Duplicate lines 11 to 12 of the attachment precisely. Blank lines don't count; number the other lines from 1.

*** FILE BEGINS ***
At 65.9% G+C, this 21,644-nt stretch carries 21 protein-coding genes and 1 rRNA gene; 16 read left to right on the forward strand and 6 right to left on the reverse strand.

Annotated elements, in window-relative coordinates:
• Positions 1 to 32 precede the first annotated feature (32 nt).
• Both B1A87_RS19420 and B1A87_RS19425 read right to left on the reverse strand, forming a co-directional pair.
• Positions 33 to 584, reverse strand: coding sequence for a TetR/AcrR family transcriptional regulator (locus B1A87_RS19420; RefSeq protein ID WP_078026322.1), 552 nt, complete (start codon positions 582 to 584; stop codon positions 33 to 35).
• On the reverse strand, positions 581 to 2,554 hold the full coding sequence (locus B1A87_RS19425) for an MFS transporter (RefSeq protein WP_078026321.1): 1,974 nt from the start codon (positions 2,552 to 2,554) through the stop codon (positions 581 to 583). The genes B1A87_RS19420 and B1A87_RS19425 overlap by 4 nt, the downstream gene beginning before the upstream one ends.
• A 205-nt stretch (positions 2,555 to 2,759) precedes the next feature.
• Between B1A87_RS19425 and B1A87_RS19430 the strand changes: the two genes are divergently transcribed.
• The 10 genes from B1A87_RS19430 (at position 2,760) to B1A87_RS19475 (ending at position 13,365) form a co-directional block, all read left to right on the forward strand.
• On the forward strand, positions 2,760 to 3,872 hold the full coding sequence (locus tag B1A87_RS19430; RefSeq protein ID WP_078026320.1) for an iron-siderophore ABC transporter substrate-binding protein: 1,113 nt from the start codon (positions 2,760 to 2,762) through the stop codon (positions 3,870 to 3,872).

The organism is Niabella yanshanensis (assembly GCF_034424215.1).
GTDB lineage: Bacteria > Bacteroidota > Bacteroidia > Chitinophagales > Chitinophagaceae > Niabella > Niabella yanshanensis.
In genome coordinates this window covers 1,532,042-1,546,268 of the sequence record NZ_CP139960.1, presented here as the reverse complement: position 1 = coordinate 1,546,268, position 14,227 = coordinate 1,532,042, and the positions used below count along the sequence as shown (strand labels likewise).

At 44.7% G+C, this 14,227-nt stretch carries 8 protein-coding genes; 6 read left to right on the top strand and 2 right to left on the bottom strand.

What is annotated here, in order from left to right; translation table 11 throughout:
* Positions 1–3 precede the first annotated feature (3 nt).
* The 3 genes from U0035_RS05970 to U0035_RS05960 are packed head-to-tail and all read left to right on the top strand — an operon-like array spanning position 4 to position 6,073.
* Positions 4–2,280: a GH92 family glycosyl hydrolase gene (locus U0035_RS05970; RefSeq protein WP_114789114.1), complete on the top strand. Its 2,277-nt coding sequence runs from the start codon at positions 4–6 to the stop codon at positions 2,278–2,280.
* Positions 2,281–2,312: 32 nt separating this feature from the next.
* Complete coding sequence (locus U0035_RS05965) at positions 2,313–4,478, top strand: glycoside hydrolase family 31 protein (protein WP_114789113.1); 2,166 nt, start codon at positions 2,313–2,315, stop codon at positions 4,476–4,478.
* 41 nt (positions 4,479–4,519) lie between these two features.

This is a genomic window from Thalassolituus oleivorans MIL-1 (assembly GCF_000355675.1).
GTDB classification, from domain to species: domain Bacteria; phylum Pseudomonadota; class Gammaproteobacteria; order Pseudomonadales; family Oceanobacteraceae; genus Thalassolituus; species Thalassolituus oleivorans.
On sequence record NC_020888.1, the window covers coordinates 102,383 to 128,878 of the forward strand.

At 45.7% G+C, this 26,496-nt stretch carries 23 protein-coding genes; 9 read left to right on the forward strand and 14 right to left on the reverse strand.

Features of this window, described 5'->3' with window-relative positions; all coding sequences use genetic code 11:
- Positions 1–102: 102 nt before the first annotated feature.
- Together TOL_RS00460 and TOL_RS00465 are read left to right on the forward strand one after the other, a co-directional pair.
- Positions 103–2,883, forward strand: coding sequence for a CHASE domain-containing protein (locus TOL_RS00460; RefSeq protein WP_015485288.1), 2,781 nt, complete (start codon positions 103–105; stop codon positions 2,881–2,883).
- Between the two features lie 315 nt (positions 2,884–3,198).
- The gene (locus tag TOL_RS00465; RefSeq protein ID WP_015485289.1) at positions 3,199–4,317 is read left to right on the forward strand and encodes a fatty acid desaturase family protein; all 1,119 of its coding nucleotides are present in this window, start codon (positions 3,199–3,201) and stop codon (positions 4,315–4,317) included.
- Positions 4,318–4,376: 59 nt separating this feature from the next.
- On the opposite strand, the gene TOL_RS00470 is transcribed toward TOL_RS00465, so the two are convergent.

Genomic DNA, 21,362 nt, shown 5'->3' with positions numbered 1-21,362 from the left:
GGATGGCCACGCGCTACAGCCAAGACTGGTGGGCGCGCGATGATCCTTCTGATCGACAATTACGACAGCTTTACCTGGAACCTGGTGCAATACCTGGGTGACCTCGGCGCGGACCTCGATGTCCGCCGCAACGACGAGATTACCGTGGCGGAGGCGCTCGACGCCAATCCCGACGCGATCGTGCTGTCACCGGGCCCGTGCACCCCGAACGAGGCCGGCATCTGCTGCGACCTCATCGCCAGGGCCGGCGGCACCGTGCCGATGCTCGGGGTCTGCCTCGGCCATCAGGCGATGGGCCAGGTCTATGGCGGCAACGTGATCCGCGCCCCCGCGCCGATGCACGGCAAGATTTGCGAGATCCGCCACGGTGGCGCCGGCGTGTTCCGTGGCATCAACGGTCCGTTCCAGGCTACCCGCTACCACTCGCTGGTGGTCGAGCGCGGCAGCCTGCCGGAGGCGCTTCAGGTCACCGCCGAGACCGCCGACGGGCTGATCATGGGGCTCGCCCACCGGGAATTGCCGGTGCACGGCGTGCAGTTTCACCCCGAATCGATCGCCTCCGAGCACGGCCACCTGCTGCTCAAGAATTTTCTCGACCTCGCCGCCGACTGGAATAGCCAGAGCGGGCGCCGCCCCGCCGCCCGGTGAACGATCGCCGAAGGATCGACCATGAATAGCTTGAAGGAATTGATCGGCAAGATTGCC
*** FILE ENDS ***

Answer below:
The organism is Niabella yanshanensis (assembly GCF_034424215.1).
GTDB lineage: Bacteria > Bacteroidota > Bacteroidia > Chitinophagales > Chitinophagaceae > Niabella > Niabella yanshanensis.